Not having to upgrade and manage infrastructure significantly reduces costs, time, and hassle. Because you’re matching applications to specific business requirements, you only pay for what you need. In cases where you’ve built your own composable components, the individual upgrades happen in isolation. You’re able to upgrade or iterate on individual components without dragging the entire system into the project.
There’s an upfront investment, of course, but the long-term savings are significant. Time previously spent on site maintenance can be reinvested in innovation and strategic initiatives to grow your business.
Iteration becomes possible. This brings me to the last point…
4. Composable future-proofs your site. There was a time when we built everything into our content management system (CMS). A CMS was a platform that promised to handle everything your site needed: auth, membership, commerce, events, search, and whatever new business idea your CEO dreamed up over the weekend. All of it was supposed to fit nicely into the CMS. Only, in reality, it never did. All of the stuff we spent time adding to our websites made them incredibly difficult to update, extend, and iterate on. They were, by their very nature, fragile monolothic beasts that sat in production until they were ready for replacement. Now, users and businesses expect something different. If you’re not iterating, you’re falling behind. Fast.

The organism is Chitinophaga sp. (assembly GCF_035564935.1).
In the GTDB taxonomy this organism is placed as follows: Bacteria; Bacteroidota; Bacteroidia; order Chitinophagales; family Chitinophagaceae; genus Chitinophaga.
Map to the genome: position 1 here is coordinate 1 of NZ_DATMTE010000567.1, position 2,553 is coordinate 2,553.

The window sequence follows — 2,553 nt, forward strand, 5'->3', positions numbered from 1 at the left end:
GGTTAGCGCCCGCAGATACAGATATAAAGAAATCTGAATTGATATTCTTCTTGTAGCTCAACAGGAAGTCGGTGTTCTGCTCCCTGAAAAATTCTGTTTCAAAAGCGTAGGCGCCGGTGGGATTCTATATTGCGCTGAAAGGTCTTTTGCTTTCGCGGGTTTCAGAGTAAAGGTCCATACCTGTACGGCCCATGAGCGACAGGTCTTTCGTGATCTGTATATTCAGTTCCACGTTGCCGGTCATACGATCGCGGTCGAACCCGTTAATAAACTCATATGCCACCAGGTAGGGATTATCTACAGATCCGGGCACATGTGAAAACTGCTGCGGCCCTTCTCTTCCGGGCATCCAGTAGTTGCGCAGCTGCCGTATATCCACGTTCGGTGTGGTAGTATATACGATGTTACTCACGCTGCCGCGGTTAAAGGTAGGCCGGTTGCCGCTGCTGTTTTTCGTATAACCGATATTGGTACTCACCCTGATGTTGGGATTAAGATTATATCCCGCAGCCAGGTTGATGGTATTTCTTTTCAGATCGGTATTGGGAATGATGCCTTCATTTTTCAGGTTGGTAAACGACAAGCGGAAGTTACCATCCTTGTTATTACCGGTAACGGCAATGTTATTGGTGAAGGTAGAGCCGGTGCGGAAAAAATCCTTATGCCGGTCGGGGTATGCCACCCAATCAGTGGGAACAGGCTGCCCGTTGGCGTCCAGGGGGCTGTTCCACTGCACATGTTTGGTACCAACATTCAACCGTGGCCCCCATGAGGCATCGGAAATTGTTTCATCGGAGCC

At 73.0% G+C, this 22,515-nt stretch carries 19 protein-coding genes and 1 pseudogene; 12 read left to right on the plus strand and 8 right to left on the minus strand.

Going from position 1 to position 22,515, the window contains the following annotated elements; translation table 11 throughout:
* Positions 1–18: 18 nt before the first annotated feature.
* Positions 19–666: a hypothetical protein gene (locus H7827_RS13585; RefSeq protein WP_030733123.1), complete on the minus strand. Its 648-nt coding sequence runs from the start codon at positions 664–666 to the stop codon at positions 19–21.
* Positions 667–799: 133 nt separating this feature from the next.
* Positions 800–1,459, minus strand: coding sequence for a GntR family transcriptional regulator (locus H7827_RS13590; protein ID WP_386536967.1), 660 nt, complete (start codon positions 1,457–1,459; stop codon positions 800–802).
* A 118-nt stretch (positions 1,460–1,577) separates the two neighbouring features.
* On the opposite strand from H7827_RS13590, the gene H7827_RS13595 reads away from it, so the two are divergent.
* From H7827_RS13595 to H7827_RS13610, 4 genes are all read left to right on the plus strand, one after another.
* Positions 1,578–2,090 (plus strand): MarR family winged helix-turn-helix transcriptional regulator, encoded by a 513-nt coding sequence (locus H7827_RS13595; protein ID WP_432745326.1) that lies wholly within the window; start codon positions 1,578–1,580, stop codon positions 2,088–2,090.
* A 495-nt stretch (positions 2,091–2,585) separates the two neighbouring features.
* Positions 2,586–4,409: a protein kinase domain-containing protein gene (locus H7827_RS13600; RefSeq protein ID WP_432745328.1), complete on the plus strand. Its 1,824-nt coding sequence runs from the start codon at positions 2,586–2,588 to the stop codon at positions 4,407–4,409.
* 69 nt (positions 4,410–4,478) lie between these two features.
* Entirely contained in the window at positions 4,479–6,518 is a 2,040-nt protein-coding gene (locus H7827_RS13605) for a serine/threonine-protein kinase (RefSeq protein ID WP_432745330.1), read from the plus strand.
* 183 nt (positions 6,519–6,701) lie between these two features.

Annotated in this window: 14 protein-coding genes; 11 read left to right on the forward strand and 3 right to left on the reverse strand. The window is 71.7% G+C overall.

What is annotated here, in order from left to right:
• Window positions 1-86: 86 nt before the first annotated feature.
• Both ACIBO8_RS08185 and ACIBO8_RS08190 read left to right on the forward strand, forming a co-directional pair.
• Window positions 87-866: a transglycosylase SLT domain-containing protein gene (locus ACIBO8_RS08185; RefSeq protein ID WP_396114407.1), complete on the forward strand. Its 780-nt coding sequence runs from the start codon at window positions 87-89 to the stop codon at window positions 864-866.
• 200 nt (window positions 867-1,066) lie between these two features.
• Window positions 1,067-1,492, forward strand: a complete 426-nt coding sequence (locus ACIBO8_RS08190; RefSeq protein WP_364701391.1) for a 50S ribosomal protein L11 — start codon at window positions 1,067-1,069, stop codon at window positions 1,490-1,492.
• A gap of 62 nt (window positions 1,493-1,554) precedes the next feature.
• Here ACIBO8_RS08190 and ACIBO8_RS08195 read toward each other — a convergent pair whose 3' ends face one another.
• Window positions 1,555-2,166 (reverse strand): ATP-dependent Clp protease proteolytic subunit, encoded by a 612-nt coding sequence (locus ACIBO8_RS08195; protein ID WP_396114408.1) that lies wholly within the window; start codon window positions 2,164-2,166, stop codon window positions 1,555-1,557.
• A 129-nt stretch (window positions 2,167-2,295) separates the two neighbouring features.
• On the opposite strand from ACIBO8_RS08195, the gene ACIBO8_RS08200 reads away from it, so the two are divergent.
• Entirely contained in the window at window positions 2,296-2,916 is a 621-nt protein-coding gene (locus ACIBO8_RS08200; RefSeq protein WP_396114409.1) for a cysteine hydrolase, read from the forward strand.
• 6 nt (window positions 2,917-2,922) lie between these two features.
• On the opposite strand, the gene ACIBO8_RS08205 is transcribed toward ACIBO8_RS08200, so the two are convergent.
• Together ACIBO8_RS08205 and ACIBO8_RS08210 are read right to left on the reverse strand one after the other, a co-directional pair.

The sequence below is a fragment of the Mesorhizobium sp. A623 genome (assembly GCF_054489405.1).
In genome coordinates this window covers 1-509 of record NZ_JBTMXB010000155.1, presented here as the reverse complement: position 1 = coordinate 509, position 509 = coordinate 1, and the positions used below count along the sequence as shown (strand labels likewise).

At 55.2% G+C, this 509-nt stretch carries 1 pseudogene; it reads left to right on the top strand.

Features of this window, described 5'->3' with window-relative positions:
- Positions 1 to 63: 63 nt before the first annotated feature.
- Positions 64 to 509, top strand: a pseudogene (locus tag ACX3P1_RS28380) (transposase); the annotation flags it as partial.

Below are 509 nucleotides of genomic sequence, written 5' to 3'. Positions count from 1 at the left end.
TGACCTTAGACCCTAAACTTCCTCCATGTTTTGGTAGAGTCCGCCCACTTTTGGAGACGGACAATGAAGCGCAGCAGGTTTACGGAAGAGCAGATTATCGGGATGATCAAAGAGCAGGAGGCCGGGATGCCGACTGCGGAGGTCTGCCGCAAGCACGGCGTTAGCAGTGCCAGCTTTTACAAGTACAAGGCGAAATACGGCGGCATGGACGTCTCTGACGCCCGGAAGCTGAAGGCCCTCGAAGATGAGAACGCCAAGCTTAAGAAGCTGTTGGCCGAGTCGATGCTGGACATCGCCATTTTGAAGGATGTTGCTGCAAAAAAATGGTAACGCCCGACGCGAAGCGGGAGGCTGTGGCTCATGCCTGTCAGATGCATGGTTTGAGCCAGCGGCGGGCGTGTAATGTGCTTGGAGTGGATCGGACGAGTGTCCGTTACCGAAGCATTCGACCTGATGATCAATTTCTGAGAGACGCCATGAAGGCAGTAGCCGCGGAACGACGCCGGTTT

As I mentioned above, composable extends the life of your site by decoupling the systems and allowing your organization to iterate on indvidual components. When your business and users demand change, you pivot components, not the entire platform.
This is huge. Today, leveraging composable is an advantage. In time, failure to leverage composable will become a disadvantage. You simply won’t be able to iterate at the scale and pace of your competitors. (In fact, Gartner predicts businesses with composable systems will outpace their competitors by 80% in their ability to introduce new features.)
How do you know if composable is right for you? I would argue, composable is right for everyone. That being said, there are clients ready to jump in with both feet and those who may prefer to transition more gradually.
If a client is ready, willing, and able to invest in an all-composable tech stack right out of the gate – great! These clients are usually fully onboard philosophically with the composable approach and have the right budgets to make the move. These tend to be larger enterprise businesses that will immediately realize the at-scale benefits. They may also be smaller, forward-thinking organizations that feel a brand affinity for the composable approach and anticipate rapid growth.
Clients nervous about the up-front cost of building a fully composable system, or about transitioning away from an existing system that meets their current needs, may sleep easier at night knowing the shift can be gradual. We can work closely with internal teams to understand what is working or not working for your business. For example, if a client is currently happy with content management through Craft, it may make sense to shift secondary functions first, such as search or DevOps.
Either way, Foster Made believes in tailoring our services to the needs of each individual client. Although we believe strongly that composable is the future, we also believe in working closely with our clients to understand their needs and challenges today. We can help you navigate all the choices available, and move you towards exciting, best-in-class technology solutions that deliver.